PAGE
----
Do you think we will see more virtual change rooms for e-tail?
I think we will continue to see innovations in the category but I expect these will be more than just reproducing real world experiences. The virtual change room is a nice gimmick and anything that personalises the shopping experience is going to help but it works far better in some categories (eyewear) than others (apparel).
Grand Social have also experimented with offline via pop-up shops in the past, is this something you will continue going forward? Or expand on? Why/why not?
When we launched GS in 2008 we had to explain to media the concept of a pop-up store – it now seems that the concept of a pop-up store is a mainstream retail strategy. This is really a reflection of the structural change occurring in Australian retail combined with the increasing costs and risks with running a physical retail business. I don’t think anyone has cracked the omnichannel challenge yet – even in the US.
There’s more investment from pure-plays like Amazon and Bonobos into offline retail channels but these are more test and learn models then a serious play. We launched a physical space due to a combination of opportunity and strategy. A street level shopfront space in an emerging retail precinct became available because Nick was moving into the building with his agency business – so it made sense to utilise some of this space.
Strategically we’ve always felt customers are more comfortable if they know you exist in the real world also as it increases buying confidence. It also meant we could provide brands with a real world space for launches, exhibitions, collaborations and sales. We quickly moved to this model after trading as a pretty traditional retail store and have had far more success in treating it as a space for temporary events because it also generates press and content for the website. It’s also our head office which is great for our sales team who can meet with new brands on site and show them the space that is available for them to use if they want it. Especially for some of our Melbourne labels who use it as their showroom when they are doing sales.
It’s the media’s job to write compelling content and many a column was written around the theme of old and new. The same stories are being written about the death of newspapers and publishing. Bottom-line it would be foolish to be afraid but then again my outlook is focused on opportunity not failure and as an entrepreneur you need to have that kind of perspective or you will never move forwards.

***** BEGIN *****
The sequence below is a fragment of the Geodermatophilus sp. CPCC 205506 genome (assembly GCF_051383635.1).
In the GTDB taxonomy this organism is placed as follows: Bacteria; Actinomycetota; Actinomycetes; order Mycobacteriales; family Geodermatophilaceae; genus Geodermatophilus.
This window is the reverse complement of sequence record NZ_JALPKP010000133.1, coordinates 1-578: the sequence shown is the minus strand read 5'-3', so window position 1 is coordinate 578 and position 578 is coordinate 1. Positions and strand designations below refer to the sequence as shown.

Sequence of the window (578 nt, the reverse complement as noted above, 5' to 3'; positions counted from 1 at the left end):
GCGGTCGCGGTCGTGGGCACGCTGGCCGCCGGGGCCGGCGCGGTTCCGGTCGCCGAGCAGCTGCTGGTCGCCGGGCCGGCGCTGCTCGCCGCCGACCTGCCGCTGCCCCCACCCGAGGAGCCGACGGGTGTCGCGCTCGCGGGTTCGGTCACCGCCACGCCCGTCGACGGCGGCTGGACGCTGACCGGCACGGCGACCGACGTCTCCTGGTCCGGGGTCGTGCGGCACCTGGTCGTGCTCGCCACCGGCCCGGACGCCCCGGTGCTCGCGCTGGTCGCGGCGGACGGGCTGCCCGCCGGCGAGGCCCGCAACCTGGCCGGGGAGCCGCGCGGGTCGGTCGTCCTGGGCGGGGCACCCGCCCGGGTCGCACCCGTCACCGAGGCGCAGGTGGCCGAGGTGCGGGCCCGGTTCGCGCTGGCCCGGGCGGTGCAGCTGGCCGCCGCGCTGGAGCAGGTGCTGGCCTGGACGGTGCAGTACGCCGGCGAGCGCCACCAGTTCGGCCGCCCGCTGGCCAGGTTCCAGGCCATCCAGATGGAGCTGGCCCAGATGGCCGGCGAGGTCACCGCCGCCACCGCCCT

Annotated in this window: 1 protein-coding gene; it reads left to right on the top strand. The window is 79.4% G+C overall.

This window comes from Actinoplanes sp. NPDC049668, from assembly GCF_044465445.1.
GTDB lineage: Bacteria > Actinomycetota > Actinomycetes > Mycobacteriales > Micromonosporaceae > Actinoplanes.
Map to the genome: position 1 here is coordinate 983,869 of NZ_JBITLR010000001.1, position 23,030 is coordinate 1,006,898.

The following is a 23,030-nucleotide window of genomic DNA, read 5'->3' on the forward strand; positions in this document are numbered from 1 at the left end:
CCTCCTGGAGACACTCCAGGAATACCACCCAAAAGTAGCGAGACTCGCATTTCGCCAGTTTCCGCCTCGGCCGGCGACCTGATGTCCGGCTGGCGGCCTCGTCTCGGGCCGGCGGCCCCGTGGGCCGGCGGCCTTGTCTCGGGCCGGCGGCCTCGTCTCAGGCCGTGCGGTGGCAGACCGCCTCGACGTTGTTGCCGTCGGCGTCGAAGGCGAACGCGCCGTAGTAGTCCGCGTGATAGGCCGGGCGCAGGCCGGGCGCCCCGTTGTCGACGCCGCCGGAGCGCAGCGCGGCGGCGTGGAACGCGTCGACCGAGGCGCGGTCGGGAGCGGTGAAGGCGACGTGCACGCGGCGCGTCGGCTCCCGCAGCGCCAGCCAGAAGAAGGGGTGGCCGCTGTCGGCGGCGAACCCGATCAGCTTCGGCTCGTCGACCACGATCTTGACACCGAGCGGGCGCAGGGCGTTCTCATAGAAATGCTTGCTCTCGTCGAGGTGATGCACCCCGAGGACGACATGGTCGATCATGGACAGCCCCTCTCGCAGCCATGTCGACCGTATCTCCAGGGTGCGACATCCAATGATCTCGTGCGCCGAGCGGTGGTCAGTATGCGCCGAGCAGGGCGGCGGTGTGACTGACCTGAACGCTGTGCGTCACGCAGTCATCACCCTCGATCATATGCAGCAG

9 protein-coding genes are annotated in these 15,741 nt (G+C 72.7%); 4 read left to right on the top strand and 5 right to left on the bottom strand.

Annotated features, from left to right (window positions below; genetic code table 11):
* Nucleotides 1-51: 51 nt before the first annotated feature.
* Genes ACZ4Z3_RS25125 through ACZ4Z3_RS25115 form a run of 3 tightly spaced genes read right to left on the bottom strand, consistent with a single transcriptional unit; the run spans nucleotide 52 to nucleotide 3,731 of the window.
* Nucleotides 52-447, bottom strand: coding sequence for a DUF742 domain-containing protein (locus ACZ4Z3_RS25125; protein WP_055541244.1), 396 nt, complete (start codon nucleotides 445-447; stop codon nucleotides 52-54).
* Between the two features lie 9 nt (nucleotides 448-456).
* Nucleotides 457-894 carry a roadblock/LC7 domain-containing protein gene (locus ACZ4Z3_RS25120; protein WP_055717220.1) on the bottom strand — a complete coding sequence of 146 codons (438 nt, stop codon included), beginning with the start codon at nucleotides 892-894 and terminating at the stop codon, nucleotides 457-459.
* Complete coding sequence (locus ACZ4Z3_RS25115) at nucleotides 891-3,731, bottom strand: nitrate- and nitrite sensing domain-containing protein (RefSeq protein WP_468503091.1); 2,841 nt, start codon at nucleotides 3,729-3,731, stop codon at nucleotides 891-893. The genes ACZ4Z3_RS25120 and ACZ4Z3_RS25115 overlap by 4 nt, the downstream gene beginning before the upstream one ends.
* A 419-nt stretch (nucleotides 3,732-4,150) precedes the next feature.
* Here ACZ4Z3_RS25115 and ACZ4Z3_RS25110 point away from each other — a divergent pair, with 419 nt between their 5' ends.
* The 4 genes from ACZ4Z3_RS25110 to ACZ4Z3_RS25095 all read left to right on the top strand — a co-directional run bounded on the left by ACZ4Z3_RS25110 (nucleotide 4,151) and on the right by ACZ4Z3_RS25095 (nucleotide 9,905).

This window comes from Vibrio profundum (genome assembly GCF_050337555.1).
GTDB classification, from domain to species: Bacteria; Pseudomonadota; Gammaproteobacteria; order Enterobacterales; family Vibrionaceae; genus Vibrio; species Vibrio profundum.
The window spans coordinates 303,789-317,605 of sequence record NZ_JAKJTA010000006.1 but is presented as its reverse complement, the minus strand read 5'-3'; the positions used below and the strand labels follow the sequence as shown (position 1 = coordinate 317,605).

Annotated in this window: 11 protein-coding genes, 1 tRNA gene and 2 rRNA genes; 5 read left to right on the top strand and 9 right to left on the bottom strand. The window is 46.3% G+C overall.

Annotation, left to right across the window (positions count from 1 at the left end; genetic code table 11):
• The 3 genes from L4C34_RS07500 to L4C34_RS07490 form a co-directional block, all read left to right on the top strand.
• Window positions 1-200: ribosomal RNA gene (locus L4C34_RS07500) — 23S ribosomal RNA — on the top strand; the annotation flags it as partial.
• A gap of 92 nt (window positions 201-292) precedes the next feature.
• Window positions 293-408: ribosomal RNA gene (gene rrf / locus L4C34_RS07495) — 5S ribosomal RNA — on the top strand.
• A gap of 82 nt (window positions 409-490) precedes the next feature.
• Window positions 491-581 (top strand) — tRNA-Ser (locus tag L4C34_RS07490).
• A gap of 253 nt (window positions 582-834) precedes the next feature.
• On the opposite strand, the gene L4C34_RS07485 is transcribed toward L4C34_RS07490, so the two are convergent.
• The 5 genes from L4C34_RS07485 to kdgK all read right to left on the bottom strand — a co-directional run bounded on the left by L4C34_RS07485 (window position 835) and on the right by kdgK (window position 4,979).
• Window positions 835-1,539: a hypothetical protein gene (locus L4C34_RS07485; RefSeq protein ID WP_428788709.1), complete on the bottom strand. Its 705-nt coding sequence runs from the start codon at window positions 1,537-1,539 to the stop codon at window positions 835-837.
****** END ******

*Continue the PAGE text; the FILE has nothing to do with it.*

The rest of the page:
Almost every retail category has undergone transformation since the rise of the online economy and every business responds to challenges differently. Those who adapt survive and thrive. The reality is that every business now has access to the same intelligence as their competitors at a fraction of what it cost 10 years ago so there’s no excuse not to take advantage of this. The challenge is more about prioritising which opportunities.
Everything that shopping online isn’t bricks and mortar retail can be and vice versa. They have their pros and cons and always will. If you’re selling product that’s available everywhere then you’re not selling something unique and compelling then that is totally fine. But expect to compete in a global marketplace that doesn’t have a level playing field. That will not change so you need to adapt and maybe take a look at what you’re selling and evolve and sell something else that isn’t available everywhere.
Create a reason for people to buy your products and remain loyal. There’s something magical about discovering a store you love and spending time in that physical space, looking at all the amazing products. We’ve all been there – in many cases whilst travelling. Fashion retailers have the opportunity to create fantastic experiences in their spaces and if they spent more time on providing a little magic for their customers they might just find them coming back for more than just the
See Jean-Claude Abouchar of The Grand Social present `Digital technology and fashion in Australia’ at the Fashion Exposed Conference on Monday August 26 from 11-12pm
A major online fashion hub, The Grand Social shares their understanding of digital media in Australia. How to tackle the current retail marketplace; by posing some difficult questions and offering some inspirational solutions.
To book, visit fashionexposed.com